BRI Wastes of Lean Manufacturing

Lean manufacturing processes reduce waste throughout production. However, little is told about what is defined as “waste.” Simply put, the wastes of lean manufacturing cover steps, processes, or materials that don’t bring value to customers. To incur the most customer value towards a product, waste must be removed through lean manufacturing. Below, let’s briefly discuss the 8 wastes of lean manufacturing to keep in mind throughout production.  


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8 Wastes of Lean Manufacturing

1. Transport

Transport is a waste of lean manufacturing wherein materials, tools, equipment, or other necessary products aren’t immediately transported to production stages. This waste is often the result of poor floor-planning, improper scheduling, or a lack of order that causes wear and tear in components. To reduce transport waste, ensure all materials and accessories are within reach of workers or close at hand. 


2. Inventory

Inventory waste refers to an excessive production of parts. Excessive production often happens due to over-purchasing supplies, lack of inventory management, or continuing production for high buyer demand. Manufacturers can eliminate inventory waste by enforcing a Just-in-Time system that strictly delivers based on buyer request.  


3. Motion

Motion is a waste of lean manufacturing that covers unnecessary movement by personnel during production. Such motion can include:  

  • Reaching 
  • Walking 
  • Lifting 
  • Stretching 
  • Bending 
  • Gathering necessary tools 
  • Complex assembly steps 
  • Moving equipment 

Now, this doesn’t mean employees should completely stop moving; rather, excess motion indicates a lack of proper room, reach of supplies, or organization. Therefore, the best way to reduce motion is by organizing the production floor so all factory space is utilized without interfering with employee mobility.  


4. Waiting

Waiting is a waste of lean manufacturing in which time is lost due to schedule delays or insufficient planning. Time waste occurs due to delays in equipment maintenance, material delivery, or misaligned production schedules. These issues show a lack of coordination within a business, which can create frustration and more work for employees. Organizations struggling with time can reduce waste by maintaining a continuous, consistent production workflow along with contingency measures should delays occur. 


BRI Waiting: One of the Wastes of Lean Manufacturing Caused by Machine Repair

Waiting is a waste of lean manufacturing that stops production due to delays with equipment repairs. 


5. Overproduction

Overproduction is a waste of lean manufacturing wherein manufacturers make more supply than necessary. Automation is a key culprit in these cases, as automating production sequences or material delivery can cause factories to quickly make many parts in very little time. Through a Just-in-Time system, manufacturers can limit overproduction by only creating parts upon customer request.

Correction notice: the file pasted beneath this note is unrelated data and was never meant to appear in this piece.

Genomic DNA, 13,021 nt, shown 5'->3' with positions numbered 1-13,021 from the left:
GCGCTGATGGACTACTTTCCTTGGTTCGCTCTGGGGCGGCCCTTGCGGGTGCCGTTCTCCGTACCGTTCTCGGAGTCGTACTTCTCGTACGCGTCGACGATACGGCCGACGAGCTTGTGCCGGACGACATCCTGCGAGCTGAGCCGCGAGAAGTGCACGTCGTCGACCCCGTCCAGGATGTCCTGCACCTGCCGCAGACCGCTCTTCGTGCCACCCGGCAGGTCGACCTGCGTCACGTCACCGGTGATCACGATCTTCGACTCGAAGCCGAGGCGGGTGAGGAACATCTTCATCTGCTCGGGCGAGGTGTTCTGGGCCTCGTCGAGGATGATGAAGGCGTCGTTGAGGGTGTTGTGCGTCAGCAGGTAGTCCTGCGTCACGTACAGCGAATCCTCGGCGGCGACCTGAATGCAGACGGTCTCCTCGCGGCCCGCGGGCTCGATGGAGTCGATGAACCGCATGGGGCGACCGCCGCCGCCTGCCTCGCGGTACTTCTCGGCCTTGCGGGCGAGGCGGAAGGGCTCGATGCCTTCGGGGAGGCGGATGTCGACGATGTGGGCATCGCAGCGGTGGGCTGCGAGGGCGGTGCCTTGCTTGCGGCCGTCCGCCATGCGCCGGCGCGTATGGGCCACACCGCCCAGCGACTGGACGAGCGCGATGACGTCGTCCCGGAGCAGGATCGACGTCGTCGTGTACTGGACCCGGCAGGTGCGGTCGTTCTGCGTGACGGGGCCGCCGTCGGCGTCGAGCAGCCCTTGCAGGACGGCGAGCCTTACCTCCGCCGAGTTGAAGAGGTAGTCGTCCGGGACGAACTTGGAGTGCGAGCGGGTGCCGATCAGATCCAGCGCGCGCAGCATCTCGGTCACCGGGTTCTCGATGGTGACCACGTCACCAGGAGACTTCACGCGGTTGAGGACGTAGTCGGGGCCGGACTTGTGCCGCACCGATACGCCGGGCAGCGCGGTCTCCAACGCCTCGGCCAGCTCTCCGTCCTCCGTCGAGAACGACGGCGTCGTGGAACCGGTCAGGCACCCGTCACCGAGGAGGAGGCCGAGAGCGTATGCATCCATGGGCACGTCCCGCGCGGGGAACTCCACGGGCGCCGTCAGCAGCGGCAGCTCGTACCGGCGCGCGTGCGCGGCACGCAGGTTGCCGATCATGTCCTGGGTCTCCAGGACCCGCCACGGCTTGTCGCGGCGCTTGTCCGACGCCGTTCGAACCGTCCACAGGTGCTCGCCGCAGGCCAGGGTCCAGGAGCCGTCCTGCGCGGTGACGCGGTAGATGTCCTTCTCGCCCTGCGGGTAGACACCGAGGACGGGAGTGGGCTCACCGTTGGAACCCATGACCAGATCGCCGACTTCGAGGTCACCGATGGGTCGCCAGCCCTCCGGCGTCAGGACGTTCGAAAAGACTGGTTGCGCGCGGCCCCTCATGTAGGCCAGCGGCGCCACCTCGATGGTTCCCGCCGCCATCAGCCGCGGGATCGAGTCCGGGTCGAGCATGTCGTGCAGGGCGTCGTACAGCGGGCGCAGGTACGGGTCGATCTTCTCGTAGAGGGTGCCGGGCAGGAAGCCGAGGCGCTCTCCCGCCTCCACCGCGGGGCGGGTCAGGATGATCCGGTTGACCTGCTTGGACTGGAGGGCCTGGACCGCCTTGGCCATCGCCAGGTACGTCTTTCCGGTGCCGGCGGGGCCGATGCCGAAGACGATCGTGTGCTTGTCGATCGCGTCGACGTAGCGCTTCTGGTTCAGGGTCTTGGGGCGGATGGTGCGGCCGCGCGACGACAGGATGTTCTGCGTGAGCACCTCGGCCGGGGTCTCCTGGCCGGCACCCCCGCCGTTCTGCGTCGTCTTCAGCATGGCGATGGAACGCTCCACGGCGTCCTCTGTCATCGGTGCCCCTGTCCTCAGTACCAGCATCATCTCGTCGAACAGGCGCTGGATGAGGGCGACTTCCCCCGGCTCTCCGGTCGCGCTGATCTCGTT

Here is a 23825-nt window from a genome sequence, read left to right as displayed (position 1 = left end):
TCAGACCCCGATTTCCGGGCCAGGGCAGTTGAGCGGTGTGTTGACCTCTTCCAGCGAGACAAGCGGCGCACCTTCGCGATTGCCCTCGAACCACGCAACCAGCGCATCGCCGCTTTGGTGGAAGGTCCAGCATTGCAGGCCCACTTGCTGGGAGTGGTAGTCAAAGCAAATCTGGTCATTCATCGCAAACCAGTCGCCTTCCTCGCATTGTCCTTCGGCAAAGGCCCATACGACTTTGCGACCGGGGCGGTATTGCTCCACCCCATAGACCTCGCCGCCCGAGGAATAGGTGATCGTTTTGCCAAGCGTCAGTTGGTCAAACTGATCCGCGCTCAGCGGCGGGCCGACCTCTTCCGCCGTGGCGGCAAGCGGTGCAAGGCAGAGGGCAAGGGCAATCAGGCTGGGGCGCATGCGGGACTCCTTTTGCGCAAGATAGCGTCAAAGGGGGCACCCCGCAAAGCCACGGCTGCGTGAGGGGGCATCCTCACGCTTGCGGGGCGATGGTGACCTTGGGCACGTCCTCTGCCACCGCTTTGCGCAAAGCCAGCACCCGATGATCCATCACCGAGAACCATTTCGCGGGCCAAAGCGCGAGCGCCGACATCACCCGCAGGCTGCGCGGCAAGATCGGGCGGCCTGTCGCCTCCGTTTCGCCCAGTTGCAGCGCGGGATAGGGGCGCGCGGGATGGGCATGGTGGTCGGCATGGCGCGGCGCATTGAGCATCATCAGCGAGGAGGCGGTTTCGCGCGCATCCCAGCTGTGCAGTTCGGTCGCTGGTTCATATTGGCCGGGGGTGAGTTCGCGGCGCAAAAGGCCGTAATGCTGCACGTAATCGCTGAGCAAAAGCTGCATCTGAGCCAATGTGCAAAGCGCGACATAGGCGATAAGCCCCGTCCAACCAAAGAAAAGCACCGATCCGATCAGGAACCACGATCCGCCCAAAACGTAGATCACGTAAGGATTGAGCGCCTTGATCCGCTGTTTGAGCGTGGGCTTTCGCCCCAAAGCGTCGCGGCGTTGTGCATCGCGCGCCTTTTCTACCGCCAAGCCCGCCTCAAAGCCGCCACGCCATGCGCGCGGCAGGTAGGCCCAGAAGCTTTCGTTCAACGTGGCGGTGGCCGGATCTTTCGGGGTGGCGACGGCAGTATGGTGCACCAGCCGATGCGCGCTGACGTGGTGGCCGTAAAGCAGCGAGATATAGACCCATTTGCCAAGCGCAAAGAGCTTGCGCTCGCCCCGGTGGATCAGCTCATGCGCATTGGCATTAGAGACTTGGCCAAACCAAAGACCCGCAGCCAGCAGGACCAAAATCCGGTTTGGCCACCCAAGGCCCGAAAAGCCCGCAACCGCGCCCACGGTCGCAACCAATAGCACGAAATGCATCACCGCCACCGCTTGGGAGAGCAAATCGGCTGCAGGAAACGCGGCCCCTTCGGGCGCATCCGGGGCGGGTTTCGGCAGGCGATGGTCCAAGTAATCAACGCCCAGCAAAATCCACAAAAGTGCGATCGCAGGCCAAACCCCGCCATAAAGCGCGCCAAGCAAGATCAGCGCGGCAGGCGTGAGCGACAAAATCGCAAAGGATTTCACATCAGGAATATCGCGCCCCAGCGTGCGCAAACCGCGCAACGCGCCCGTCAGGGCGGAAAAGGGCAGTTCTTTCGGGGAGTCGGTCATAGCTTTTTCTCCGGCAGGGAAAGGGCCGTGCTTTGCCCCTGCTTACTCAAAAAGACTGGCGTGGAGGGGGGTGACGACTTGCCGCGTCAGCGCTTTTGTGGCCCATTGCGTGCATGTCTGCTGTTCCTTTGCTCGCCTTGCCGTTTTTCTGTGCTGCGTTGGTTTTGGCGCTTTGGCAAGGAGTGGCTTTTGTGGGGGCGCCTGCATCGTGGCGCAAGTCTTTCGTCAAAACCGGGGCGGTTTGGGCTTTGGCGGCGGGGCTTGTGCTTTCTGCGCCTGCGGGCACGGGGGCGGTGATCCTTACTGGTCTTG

6. Over-processing

Over-processing includes over explanation or excessive steps when making a product. Quality assurance is of paramount concern, but over-checking to determine product quality introduces more steps, testing, and instructions that delay product delivery. Ultimately, manufacturers can stop over-processing by using precision CNC cutting equipment to make adjustments during production.  


7. Defects

Defects negatively impact product value if damage, repair, or rework is needed. Such damage delays delivery and wastes resources. Ensure product quality and value to customers by testing each product’s quality through inspections and prototype testing to ensure they meet design specifications. 


8. Unused Skill

Unused skills are a waste of lean manufacturing that refers to wasting employee talents. It’s wasteful to require employees to be isolated from colleagues, as they can grow their knowledge through collaboration. Therefore, it’s important to allow employees’ talents to grow by having them share knowledge about their work. Socialization can help company morale and even reduce waste by exchanging ideas about how the organization can improve. 


Reduce Waste with Breiner

We at Breiner believe in the philosophy behind eliminating waste from production. Reducing waste is the core purpose of lean manufacturing, and we help support our customers with our precise cutting and delivery of non-metallic parts. That’s not just inspired; that’s Breiner Innovative! Learn more about our parts and solutions by contacting us today.


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